The History of Internet Explorer
Published: August 25, 2005
Internet Explorer is 10 years old this year, but its genealogical roots are actually much older. Back when the Internet was first invented (for want of a better word) it was used mainly by universities and research institutions to share documents and information via FTP, Gopher and Usenet. Casual usage as we know it today was a rarity. That, however, was to change as the World Wide Web slowly came into being, thanks to a gentleman by the name of Tim Berners-Lee who not only published the first formal proposal for the World Wide Web, but is also credited with publishing the first Web page on August 6, 1991.
The Grandpa of Internet Explorer was a web browser called Mosaic, which first began development at the National Center for Super Computing Applications (NCSA) back in 1987. It was the first browser to use a GUI (graphical user interface) and was ground breaking stuff. The technology and trademarks behind Mosaic were eventually licensed to a company called Spyglass, Inc. Spyglass, Inc was an Internet software company associated with the University of Illinois that was founded in 1990 especially to commercialize various technologies during the early days of the World Wide Web. In 1995, Spyglass licensed the source code for Mosaic to Microsoft and Internet Explorer was born.
Interestingly, Netscape Navigator and Internet Explorer have a common heritage. Many of those behind the original Netscape Navigator were also on the team that created Mosaic — in fact, back in 1994 Netscape Navigator was called "Mosaic Netscape" before a lawsuit forced a change of name.
Internet Explorer 1
The first version of Internet Explorer was not included with Windows 95 when the operating system was officially launched on August 24, 1995. Rather, we were introduced to Microsoft's first Web browser when the Windows 95 Plus! Pack was released.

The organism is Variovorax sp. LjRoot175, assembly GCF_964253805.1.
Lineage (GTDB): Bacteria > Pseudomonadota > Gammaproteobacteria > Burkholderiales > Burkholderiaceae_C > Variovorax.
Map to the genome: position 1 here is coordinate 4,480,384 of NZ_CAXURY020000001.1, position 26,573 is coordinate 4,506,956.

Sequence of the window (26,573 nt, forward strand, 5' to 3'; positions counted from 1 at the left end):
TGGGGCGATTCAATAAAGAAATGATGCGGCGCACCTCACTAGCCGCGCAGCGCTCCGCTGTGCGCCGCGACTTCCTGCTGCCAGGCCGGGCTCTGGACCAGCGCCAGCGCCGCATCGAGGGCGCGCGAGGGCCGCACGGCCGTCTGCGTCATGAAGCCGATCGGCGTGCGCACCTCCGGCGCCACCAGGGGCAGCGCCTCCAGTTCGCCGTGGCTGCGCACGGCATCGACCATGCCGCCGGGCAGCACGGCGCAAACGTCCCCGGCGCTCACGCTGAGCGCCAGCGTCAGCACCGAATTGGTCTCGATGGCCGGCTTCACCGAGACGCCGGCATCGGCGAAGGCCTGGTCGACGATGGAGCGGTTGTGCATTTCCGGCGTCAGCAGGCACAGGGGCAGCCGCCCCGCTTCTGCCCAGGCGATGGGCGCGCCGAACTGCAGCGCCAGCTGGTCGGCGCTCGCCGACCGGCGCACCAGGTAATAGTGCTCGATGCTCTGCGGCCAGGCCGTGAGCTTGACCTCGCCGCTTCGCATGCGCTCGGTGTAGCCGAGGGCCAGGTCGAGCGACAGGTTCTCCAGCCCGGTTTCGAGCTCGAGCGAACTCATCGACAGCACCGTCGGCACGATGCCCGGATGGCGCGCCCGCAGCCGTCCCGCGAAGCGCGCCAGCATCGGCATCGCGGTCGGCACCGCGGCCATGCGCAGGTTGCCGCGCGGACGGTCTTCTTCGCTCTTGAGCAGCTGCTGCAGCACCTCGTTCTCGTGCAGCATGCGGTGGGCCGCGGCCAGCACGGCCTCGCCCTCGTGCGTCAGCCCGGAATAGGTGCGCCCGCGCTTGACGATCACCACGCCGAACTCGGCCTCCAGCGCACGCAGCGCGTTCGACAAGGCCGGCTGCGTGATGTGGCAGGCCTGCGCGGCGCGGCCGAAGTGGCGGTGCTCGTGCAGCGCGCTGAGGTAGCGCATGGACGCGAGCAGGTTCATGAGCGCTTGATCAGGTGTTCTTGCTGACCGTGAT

Internet Explorer 1.0 was part of what was then called the Internet Jumpstart Kit. Jumpstart was later replaced by the Internet Connection Wizard.
Internet Explorer 1.0 was installed as part of the Internet Jumpstart Kit.
The first version of Internet Explorer was only slightly more than 1 megabyte in size, and didn't really do that much. Sure, you could surf the Internet but not much else. Much that we take for granted now wasn't supported, whether it be the ability to read newsgroups, display graphics, or access dynamic content such as video or music files.
The original version of Internet Explorer was small, and fast, but didn't do much.
Internet Explorer 2
NNTP newsgroups were originally read from within Internet Explorer. A separate newsreader was not released by Microsoft until later. The browser was surprisingly fast, even by today's standards, when used to access newsgroups, although it lacked the ability to thread conversations properly, instead displaying posts strictly according to article number.
Internet Explorer 2 included a simple, but efficient, NNTP newsgroup reader.
Internet Explorer 3
Internet Explorer 3 was released in August 1996, nearly a year after IE2. Included with Windows 95OSR2, it was the first major browser to (kind of) support CSS and introduced the world to the now famous Blue E. Visually the browser was much cleaner, and prettier, than previous versions with a swirled background for the toolbar. Optional components included Internet Mail and News 1.0 (later called Outlook Express), NetMeeting, ActiveMovie and HTML Layout Control.
World – The Blue E debuted with Internet Explorer 3.
Internet Explorer 3 was able to display gifs and jpg files, and play the once common MIDI sound file, as well as streaming audio. Looping MIDI files were, for a while, a popular feature of personal web sites, although, mercifully, such content has become less common.
Internet Explorer 4